Need for Speed Payback Review – Grinding for Speed and Power

The long lived Need for Speed franchise has added another game to its long list of titles, but is Need for Speed Payback worthy of your time and money?

Read on to find out

The Need for Speed franchise has been around a long time and dates back to 1994. It’s long been known as one of the best arcade racers around, with the Need for Speed Shift series even venturing into the simulation arena. Need for Speed Payback aims for the arcade style of racing, and nails it pretty darn well, just don’t expect much of a story to entertain you or to connect you to the multiple racing characters you’ll encounter and/or control.

Need for Speed Payback is set in a fictional city that looks a lot like Vegas, complete with casinos, fountains, and a villainous organization fittingly called “The House”. You control a three member team of drivers, with each driver having a specific set of skills. The main character is Tyler, who can race like the wind on asphalt, Jess, who can outrun anyone on her tail, and Mac, who can drift his way through the streets or go cross country in any off-road beast you can build. You’ll automatically switch between characters whenever you switch between the vehicles only they can operate, not that you’ll really care. There’s no real character development to connect you to any one of them, and their driving skills are fully developed already, so they are just along for the ride.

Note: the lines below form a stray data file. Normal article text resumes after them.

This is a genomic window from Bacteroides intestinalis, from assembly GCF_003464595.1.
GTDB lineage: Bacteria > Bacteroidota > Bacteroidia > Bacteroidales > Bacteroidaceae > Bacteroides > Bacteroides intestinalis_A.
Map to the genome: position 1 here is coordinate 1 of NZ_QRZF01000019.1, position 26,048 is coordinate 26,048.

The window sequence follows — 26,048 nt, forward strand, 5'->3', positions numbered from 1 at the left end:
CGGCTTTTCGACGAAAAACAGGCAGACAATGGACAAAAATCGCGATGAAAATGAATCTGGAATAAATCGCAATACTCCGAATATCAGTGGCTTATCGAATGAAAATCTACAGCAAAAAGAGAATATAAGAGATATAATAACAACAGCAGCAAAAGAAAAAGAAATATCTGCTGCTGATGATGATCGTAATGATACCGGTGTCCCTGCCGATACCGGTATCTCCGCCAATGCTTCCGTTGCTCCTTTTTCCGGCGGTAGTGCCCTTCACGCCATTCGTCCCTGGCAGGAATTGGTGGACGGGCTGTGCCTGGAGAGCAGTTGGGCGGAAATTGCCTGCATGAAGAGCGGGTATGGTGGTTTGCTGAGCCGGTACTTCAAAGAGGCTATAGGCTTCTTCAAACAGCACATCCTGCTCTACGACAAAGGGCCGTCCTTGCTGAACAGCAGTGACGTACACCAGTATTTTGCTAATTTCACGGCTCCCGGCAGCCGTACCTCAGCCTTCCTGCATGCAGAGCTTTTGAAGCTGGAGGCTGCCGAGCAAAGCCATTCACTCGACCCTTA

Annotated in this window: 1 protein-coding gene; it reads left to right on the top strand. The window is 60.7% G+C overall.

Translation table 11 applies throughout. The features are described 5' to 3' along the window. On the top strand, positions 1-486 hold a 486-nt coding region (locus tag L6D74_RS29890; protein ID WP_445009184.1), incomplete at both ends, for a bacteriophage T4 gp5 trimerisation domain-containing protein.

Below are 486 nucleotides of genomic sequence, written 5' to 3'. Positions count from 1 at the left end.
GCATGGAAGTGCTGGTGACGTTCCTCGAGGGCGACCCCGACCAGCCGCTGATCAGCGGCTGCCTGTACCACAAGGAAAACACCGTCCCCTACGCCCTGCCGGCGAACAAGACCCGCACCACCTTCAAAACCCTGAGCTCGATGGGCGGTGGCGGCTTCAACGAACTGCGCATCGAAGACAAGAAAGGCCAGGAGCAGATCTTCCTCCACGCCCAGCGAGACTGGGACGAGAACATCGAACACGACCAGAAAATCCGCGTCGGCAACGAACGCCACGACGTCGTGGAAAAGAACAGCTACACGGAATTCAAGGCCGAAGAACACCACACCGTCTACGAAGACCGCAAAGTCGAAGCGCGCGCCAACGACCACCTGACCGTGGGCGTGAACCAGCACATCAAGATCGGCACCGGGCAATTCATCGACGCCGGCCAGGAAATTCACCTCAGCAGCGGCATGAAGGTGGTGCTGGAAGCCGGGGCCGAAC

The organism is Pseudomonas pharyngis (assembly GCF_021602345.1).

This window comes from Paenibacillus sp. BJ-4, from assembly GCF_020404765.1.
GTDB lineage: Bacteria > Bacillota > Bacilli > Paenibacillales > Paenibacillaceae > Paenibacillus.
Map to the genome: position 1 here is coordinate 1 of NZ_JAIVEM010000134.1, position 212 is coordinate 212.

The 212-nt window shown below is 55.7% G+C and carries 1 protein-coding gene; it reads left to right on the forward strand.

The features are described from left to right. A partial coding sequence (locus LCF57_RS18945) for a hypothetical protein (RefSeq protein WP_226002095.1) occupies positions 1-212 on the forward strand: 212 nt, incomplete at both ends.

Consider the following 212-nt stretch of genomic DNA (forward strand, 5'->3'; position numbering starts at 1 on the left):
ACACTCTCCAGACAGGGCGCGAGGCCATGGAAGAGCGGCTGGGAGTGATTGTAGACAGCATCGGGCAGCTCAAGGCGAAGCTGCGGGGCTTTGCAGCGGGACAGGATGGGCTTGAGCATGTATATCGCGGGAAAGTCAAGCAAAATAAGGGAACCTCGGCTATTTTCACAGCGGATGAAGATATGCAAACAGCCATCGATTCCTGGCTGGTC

The storyline follows these three folks as they try to track down a pretty sweet Koenigsegg super car that someone stole. You’ll work towards figuring out where it went by taking down racing crews across the huge map of the open world once you get through the 45 minutes or so of the opening sequence. Each crew has a multi-race questline that culminates with you taking on the boss of the crew. Each crew has its own backstory, but nothing that adds to the story. The crews each have their own style of driving so only one of the three characters will take on any given crew.

The game uses licensed cars so you’ll find some recognizable car brands in the it like Chevy, Nissan, and Ford. There are Mustangs, Camaros, GT-Rs and even an F150 Raptor, with each of these being able to be made into the type of vehicle of your choice, depending on the dealership you visit. There are also junk cars, called derelicts, to be found lying around the open world. Once you find the main body, you’ll need to find the missing parts to assemble it. These are the easiest to get built up to max power so finding them will help you in the long run.

The vehicles in the game can be upgraded and visually customized with a bunch of different parts. Some areas of a vehicle may require certain tasks to be completed in the open world to unlock the customizations, but most tasks are pretty simple to complete. As for upgrades, a trading card type of system is employed with numbered rankings where as the higher the number, the more power it will give your car. Each speed card earned is specific to the vehicle you earned it with and can’t be shared with other cars and keep in mind that not all cars can reach the maximum power level of 399. We didn’t realize this until we were driving our 350z around and couldn’t get any new speed cards higher than a level 12.